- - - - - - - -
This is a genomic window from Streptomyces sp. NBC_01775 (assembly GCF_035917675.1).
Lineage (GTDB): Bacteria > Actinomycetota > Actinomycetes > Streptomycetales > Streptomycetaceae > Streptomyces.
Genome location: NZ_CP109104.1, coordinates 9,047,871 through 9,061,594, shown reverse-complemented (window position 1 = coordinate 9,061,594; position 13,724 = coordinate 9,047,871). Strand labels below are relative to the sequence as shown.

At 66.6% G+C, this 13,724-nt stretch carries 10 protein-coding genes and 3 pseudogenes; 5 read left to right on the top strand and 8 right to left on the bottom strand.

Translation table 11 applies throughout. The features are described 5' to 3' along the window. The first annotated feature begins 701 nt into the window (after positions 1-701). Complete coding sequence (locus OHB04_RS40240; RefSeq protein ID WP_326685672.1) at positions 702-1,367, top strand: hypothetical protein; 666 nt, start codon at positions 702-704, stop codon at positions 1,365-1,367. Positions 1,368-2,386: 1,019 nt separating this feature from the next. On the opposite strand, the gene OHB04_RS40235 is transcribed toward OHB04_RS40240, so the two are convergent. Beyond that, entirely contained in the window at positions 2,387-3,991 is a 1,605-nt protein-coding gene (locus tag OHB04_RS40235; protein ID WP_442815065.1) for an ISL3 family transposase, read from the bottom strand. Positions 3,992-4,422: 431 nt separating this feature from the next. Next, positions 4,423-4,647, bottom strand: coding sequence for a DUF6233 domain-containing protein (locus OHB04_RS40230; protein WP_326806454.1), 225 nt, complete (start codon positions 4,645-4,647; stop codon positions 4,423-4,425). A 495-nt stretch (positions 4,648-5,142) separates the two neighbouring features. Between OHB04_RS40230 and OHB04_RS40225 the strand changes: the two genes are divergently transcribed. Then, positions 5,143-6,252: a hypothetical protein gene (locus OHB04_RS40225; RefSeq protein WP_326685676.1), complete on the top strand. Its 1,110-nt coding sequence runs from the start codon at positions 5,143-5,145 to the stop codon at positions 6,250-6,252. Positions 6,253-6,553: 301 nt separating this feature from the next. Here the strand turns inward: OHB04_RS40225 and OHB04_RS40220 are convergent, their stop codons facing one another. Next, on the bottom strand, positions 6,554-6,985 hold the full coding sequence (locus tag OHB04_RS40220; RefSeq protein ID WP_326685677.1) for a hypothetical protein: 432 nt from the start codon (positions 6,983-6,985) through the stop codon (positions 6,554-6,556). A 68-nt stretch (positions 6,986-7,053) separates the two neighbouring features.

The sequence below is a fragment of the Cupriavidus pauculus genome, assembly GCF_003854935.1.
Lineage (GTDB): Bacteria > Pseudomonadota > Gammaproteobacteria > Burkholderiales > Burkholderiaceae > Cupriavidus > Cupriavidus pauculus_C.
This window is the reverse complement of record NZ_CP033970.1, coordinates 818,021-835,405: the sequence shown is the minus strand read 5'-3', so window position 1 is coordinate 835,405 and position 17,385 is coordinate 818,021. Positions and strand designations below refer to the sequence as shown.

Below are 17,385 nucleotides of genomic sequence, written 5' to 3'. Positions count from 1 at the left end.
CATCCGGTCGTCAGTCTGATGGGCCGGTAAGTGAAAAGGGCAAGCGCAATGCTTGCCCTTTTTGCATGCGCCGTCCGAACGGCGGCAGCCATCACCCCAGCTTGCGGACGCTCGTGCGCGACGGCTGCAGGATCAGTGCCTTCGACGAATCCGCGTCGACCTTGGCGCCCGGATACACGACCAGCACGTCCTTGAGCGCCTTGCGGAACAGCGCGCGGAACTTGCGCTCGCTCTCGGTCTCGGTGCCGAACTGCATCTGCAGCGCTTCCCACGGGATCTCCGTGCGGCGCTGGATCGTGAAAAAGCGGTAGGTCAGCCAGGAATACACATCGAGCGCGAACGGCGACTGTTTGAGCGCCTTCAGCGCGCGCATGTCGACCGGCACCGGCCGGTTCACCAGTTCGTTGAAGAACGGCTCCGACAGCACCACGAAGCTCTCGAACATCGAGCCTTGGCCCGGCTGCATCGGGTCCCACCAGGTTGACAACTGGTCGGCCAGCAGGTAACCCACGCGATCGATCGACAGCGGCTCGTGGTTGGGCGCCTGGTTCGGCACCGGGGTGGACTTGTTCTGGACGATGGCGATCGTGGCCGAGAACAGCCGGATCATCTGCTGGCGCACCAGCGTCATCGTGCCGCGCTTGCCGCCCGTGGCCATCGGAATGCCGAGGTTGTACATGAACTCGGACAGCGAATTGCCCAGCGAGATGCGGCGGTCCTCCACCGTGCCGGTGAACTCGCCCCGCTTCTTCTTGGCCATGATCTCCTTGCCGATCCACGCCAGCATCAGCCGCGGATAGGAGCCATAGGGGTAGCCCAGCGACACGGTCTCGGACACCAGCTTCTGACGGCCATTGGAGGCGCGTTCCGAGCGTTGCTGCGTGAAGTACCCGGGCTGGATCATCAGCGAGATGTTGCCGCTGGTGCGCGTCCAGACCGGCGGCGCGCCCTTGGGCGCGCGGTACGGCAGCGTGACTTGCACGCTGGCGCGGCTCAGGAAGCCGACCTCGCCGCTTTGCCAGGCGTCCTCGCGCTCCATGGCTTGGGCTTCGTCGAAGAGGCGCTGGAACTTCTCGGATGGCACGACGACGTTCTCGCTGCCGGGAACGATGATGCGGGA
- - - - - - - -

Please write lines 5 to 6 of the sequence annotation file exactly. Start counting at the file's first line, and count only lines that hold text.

Translation table 11 applies throughout. The features are described 5' to 3' along the window. The first annotated feature begins 701 nt into the window (after positions 1-701). Complete coding sequence (locus OHB04_RS40240; RefSeq protein ID WP_326685672.1) at positions 702-1,367, top strand: hypothetical protein; 666 nt, start codon at positions 702-704, stop codon at positions 1,365-1,367. Positions 1,368-2,386: 1,019 nt separating this feature from the next. On the opposite strand, the gene OHB04_RS40235 is transcribed toward OHB04_RS40240, so the two are convergent. Beyond that, entirely contained in the window at positions 2,387-3,991 is a 1,605-nt protein-coding gene (locus tag OHB04_RS40235; protein ID WP_442815065.1) for an ISL3 family transposase, read from the bottom strand. Positions 3,992-4,422: 431 nt separating this feature from the next. Next, positions 4,423-4,647, bottom strand: coding sequence for a DUF6233 domain-containing protein (locus OHB04_RS40230; protein WP_326806454.1), 225 nt, complete (start codon positions 4,645-4,647; stop codon positions 4,423-4,425). A 495-nt stretch (positions 4,648-5,142) separates the two neighbouring features. Between OHB04_RS40230 and OHB04_RS40225 the strand changes: the two genes are divergently transcribed. Then, positions 5,143-6,252: a hypothetical protein gene (locus OHB04_RS40225; RefSeq protein WP_326685676.1), complete on the top strand. Its 1,110-nt coding sequence runs from the start codon at positions 5,143-5,145 to the stop codon at positions 6,250-6,252. Positions 6,253-6,553: 301 nt separating this feature from the next. Here the strand turns inward: OHB04_RS40225 and OHB04_RS40220 are convergent, their stop codons facing one another. Next, on the bottom strand, positions 6,554-6,985 hold the full coding sequence (locus tag OHB04_RS40220; RefSeq protein ID WP_326685677.1) for a hypothetical protein: 432 nt from the start codon (positions 6,983-6,985) through the stop codon (positions 6,554-6,556). A 68-nt stretch (positions 6,986-7,053) separates the two neighbouring features.

The sequence below is a fragment of the Cupriavidus pauculus genome, assembly GCF_003854935.1.